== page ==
Respiratory Protection

CCR Title 8 Section 5144 (GISO Cal OSHA), 29 CFR 1910.134 (GISO Fed OSHA)

Who does it apply to:

All employers whose employees are exposed to an excess of listed OSHA Permissible Exposure Limits (PEL) for applicable substances within the workplace

  • Anticipation, Recognition & Evaluation of Chemical Exposures
    • (SDS review, job process review, air sampling)
  • If air samples exceed listed PELs, then:
    • Written Policies and Procedures Development
    • Equipment Selection
      • (APR/Cartridges, SAR, SCBA, Housing, Sanitizing, Signage)
    • Affected Employee Medical Evaluations
    • Initial Employee Training and Fit Testing
      • Program Maintenance
        • Effective Employee Re-Training and Fit Testing (Annual)
        • Employee Medical Evaluations, re-evaluations are ONLY required if regulatory triggers are hit.

Many employers do not understand the complexities of the OSHA Respiratory Protection requirements.   The bulleted list above notes the primary element requirements of the OSHA Standard, however, OSTS offers its clients one-on-one consultation and classroom-based events to help simplify the needs of a particular Employer’s operations.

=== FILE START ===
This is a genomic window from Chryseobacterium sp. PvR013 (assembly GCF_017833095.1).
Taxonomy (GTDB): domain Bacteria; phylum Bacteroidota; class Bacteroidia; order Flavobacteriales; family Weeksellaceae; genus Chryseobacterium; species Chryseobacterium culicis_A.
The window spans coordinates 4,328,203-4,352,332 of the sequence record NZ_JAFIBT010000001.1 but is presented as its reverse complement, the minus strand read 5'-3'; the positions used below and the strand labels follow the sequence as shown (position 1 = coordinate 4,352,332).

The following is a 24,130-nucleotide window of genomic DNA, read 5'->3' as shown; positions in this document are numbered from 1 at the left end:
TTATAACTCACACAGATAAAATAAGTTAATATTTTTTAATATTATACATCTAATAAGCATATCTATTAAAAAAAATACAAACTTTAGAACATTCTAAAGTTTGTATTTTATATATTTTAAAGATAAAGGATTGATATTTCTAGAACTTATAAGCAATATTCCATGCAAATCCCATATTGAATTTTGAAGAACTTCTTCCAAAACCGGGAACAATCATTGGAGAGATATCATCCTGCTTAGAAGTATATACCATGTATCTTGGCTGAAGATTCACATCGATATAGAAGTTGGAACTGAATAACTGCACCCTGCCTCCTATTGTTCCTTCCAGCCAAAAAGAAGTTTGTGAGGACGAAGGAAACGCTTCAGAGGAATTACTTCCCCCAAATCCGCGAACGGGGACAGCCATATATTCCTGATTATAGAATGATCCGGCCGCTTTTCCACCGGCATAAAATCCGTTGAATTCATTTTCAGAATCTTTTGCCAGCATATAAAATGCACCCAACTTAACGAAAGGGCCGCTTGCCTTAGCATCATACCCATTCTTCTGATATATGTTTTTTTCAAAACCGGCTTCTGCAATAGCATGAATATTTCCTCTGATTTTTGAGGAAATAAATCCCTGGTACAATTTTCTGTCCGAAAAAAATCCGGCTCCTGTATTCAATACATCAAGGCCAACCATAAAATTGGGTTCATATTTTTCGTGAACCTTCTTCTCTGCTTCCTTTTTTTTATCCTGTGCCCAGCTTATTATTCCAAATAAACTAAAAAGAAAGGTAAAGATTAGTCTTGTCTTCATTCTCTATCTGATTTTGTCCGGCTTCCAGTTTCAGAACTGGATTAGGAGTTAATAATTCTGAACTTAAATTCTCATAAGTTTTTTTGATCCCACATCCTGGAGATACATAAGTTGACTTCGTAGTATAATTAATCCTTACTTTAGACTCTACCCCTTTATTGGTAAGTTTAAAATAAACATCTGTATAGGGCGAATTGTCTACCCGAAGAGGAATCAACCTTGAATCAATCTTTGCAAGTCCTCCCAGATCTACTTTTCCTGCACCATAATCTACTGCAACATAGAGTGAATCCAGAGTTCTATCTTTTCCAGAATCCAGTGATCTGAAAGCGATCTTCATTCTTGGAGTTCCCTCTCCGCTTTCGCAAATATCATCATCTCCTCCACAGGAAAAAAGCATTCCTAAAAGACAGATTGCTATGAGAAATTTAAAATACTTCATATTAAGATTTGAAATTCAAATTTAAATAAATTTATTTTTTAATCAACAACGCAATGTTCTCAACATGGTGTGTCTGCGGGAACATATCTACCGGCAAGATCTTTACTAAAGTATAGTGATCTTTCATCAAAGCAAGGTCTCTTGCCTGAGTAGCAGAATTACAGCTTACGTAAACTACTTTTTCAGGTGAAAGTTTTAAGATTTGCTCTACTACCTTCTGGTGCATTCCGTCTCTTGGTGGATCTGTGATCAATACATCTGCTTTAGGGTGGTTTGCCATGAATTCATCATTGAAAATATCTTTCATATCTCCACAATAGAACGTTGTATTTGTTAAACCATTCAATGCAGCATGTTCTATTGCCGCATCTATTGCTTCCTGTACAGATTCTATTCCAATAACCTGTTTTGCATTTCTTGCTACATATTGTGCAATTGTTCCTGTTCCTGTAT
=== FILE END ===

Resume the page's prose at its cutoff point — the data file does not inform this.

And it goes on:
OSTS offers all the above-listed services as required of this Standard.   First, identifying if there is an actual respiratory protection need is paramount.   Many employers implement required and voluntary respiratory protection requirements without evaluating the need based on the actual / potential contaminant exposure(s).  Meaning that some employers may be providing respirators to employees where no hazard exists, some employers are providing respiratory protection for employees where the cartridges / filters being used are not appropriate for the actual contaminant, hence, provide a false sense of protection, possibly exacerbating the hazardous exposure.

Common issue / fallacy:

Employers tell us that “we are ONLY providing dust masks” (the white filtering face pieces).  Actually there are 10 categories of filtering face pieces and 9 of the 10 categories ARE classified as Respirators. The 9 categories are N95, N99, N100, R95, R99, R100, P95, P99, P100.  If on your box or on the face piece you see one of the nine identifying category numbers, your employees are wearing respirators. OSHA requirement states that PRIOR to employees wearing RESPIRATORS even prior to be fit tested, they must complete the medical evaluation process.  If you are only protecting employees from nuisances dust, then ensure you are providing dust masks only, unless you wish to implement a required or voluntary use respiratory protection program

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